• The slow method: This involves some kind of gradual transitioning from one type of food to the other. One way is give both at the same time, either mixed to one consistency, or side by side. The idea behind this is that the taste of the old food will still be there and therefore will seem familiar. The portions of the mix will slowly shift towards the raw until it will all be raw. The downside of this method is that you are feeding two foods with very different digestion times and may cause an upset stomach, more than just switching "cold turkey". If doing this DO NOT try to wet the dry kibble, it will make it into a soup of bacteria and fungi in a very short time. A second way is to alternate meals: One meal of, whatever he is used to, and one raw. The objective is to slowly eliminate the old meals and stay with the new. If your fur kids does well with this method, chances are he would have been fine with going "cold turkey" anyway and it was mostly to YOUR benefit. A third, for people who feed home-made cooked food, is to slowly reduce the cooking time until it is eliminated altogether.

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Transitioning Puppies to a Raw Food Diet?

Puppies will generally have healthier digestive systems, and therefore will tolerate a more rapid switch (1 or 2 days) with no trouble. Start by substituting ¼ Raw Meal for your puppy’s current food in each meal, gradually increasing the Raw Meal while proportionately decreasing the kibble until the transition is complete.

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Transitioning Healthy Dogs to a Raw Food Diet?

Younger and healthier dogs can transition more quickly than older dogs or dogs with digestive issues. If your dog has no signs of illness or digestive difficulties such as loose stools, constipation or occasional vomiting, then you may be able to transition them in 5-7 days. This gradual transition aids in helping your dog’s gastrointestinal system adapt to the new meals:

  • Begin by substituting 1⁄8th raw meal for your dog’s current food.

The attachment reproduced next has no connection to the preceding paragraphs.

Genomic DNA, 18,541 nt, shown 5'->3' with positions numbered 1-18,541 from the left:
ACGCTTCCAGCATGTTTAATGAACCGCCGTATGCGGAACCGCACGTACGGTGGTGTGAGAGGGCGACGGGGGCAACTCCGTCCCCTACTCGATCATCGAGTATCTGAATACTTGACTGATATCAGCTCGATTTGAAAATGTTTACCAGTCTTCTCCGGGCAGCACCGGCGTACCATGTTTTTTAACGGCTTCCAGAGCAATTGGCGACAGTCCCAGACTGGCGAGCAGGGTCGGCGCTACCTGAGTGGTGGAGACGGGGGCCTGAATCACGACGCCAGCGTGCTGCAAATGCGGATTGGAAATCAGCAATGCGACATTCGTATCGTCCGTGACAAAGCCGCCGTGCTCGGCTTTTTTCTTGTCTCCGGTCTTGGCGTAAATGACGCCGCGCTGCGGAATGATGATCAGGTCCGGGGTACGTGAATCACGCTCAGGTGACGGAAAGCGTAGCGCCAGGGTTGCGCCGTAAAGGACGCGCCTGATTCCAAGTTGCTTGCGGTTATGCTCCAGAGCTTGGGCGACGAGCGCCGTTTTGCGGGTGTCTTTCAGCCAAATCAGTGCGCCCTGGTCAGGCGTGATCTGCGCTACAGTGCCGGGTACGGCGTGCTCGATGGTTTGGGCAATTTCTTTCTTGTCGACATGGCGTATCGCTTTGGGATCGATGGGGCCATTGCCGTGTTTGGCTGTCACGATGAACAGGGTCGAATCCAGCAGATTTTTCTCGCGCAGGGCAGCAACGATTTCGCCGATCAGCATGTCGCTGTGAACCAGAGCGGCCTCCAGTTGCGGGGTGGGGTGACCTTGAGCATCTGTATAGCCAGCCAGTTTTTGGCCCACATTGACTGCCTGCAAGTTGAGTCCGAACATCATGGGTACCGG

• After three meals, double the raw meal portion (to ¼), while reducing the kibble by the same amount.
  • After three more meals, double the raw meal portion again (to ½) and reduce the kibble again.
  • After feeding ½ raw meal for 3 meals, give them a full raw meal.

If your dog tolerates this well with no digestive upset or other symptoms of discomfort, you have successfully switched your dog!

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Transitioning Picky Eaters and Older Dogs to a Raw Diet ?

Picky eaters or older dogs may turn their noses up at the smell and texture of their new food. Don’t worry, as this is a common occurrence (particularly with smaller dogs) and is usually easy to address by following these steps:

  • Eliminate treats during the transition
  • Fast your dog the night before starting the transition
  • Serve the meal in an appealing manner in a new place or “safe” area of your kitchen away from foot traffic.
  • Add flavour “bribes” such as cheese or an egg yolk
  • Last resort, gently cook the raw meals to release the flavours and aromas of the food by lightly baking the meal in a toaster oven or poaching it quickly on the stove.

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Transitioning your Feline Family

Transitioning Cats ...

If your cat has been eating a steady diet of commercial junk food his entire life, it’s important to realize up front that transitioning him to a raw diet might take some time as well as some persistence, perseverance, and above all, a good bit of patience on your part.